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Disabil Rehabil. 2019 May 8:1-9. doi: 10.1080/09638288.2019.1610507. [Epub ahead of print]

Potential lower extremity amputation-induced mechanisms of chronic low back pain: role for focused resistance exercise.

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a Department of Orthopaedics and Rehabilitation , University of Florida , Gainesville , FL , USA.



Approximately 185 000 individuals undergo limb amputations every year. Of this population, 40% experience lower extremity amputations. A common musculoskeletal condition that develops after amputation is chronic low back pain (LBP). LBP may be a consequence of one or combined mechanical factors including muscle atrophy, strength loss, level of amputation, kinematic traits of movement, mechanical loading and forces, prosthetic design/use and leg length discrepancy. Secondary consequences of LBP may collectively include the dependence of pain medications, impaired physical function, and diminished quality of life (QOL).


A systematic literature search using PubMed was conducted to identify articles of low back pain in lower limb amputees.


Long-term interventions are needed to reduce the incidence, prevalence, and secondary impacts of LBP in amputees. Resistance exercise has strong potential to help correct mechanical deficits in lower limb amputees. Resistance exercise adaptations that can be beneficial for this population include improved neuromuscular control, increases in lumbar and core muscle strength cross-sectional area, and improved gait motion parameters.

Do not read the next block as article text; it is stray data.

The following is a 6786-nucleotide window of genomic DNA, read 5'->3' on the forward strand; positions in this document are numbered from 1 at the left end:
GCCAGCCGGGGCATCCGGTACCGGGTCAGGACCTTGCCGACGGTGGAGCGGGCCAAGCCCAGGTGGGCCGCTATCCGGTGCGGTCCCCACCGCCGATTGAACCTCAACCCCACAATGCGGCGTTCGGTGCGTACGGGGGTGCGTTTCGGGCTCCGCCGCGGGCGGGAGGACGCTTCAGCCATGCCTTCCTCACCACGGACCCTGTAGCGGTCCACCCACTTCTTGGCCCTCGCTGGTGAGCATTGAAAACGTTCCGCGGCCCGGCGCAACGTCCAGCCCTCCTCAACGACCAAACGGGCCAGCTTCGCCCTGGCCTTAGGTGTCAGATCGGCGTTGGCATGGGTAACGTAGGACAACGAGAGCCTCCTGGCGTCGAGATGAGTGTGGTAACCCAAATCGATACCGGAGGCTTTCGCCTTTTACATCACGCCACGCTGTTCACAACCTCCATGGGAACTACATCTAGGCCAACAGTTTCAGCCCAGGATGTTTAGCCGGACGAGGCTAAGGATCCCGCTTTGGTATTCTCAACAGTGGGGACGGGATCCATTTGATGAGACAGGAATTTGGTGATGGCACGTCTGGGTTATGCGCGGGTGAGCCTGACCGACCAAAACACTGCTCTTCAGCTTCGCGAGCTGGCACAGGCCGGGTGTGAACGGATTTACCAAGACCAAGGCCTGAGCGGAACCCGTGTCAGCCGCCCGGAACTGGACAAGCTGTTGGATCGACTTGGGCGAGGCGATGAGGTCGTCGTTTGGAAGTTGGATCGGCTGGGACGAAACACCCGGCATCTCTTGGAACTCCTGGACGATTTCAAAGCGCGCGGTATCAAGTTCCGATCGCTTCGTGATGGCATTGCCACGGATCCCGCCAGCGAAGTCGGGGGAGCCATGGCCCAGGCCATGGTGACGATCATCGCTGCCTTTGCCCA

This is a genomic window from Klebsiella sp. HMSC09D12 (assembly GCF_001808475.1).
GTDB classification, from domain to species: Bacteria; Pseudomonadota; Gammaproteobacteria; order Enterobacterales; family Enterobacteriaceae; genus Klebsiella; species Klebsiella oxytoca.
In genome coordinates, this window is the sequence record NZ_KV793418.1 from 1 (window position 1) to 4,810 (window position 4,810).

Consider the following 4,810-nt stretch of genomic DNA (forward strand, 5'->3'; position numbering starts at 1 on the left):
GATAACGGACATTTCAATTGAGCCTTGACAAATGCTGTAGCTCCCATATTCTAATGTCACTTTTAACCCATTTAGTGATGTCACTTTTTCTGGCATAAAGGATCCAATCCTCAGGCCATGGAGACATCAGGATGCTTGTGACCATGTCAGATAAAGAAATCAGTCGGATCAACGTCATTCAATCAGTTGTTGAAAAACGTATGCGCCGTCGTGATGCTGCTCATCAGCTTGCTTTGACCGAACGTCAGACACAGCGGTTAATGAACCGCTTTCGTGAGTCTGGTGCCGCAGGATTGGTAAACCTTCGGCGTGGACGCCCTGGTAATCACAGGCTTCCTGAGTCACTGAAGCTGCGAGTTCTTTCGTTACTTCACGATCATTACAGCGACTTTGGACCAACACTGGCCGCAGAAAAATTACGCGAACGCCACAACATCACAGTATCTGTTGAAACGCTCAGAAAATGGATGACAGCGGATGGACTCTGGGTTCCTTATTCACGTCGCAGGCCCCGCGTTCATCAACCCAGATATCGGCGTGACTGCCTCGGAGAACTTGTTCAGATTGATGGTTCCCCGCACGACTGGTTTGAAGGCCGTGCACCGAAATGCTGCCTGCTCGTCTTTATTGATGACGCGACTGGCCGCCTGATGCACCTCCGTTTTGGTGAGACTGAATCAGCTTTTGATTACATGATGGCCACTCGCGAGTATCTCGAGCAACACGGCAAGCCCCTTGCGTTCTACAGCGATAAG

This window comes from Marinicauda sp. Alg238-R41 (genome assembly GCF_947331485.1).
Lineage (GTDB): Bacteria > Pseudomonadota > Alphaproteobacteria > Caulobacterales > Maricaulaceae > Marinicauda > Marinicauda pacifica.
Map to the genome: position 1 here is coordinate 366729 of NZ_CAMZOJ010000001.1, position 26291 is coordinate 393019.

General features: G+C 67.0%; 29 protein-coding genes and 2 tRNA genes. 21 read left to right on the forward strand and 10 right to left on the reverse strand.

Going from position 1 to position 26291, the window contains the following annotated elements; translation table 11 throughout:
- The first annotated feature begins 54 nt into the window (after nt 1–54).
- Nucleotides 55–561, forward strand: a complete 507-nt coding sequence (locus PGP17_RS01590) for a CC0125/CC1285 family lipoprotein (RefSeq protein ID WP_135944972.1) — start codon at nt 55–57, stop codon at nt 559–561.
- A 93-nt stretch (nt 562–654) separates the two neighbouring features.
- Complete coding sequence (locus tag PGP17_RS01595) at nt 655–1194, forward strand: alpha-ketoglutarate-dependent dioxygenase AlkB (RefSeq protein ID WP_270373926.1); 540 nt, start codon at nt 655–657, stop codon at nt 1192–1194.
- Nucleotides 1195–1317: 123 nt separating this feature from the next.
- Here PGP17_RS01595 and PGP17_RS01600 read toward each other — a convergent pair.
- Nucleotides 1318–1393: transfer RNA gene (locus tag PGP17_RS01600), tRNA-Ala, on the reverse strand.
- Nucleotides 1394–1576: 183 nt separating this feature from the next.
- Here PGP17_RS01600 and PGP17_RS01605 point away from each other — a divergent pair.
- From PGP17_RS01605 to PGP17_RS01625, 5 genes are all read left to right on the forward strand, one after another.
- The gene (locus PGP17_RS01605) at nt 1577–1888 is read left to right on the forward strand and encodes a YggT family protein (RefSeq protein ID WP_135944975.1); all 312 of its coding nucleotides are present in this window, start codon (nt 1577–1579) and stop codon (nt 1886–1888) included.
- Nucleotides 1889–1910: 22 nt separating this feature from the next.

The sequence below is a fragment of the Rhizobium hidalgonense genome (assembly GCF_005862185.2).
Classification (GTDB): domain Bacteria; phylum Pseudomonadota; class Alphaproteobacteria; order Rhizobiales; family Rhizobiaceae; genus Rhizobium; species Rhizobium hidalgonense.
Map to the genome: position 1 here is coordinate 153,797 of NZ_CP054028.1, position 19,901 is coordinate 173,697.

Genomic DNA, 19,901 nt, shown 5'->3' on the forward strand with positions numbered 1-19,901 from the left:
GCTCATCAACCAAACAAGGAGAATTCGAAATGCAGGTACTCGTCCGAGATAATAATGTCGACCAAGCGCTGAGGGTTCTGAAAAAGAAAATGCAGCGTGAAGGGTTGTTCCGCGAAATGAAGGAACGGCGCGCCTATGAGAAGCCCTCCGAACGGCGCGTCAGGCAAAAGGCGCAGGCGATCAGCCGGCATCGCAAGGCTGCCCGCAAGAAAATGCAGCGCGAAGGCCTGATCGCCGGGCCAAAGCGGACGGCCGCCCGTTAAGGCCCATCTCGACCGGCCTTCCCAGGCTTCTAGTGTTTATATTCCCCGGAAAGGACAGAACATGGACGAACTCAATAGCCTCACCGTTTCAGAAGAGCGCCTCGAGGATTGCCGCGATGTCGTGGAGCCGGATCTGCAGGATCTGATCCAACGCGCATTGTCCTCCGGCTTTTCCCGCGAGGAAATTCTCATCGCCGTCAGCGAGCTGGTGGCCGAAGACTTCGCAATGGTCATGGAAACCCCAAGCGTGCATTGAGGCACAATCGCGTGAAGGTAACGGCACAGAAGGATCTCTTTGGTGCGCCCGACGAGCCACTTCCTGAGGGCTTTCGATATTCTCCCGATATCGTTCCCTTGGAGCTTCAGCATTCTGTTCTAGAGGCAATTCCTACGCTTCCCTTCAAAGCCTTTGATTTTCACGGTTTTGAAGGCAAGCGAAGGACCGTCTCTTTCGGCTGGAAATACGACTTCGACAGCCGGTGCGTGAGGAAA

This narrative review provides an overview of the key mechanical and physiological factors which may contribute to chronic LBP in amputees, and discusses the use of resistance exercise training to combat these mechanical factors to improve pain symptoms. IMPLICATIONS FOR REHABILITATION Low back pain is more prevalent in the amputee population compared to the general population. Low back pain may be due several mechanical factors that develop after a unilateral amputation. Lower extremity amputees with chronic low back pain experience compounded physical activity avoidance and functional limitations. Chronic low back pain in amputees erodes quality of life more than people with back pain or amputation alone. Therapeutic interventions, such as core strengthening and stabilization exercises, have strong potential to provide low back pain relief for amputees.


Amputees; exercise; low back pain; rehabilitation

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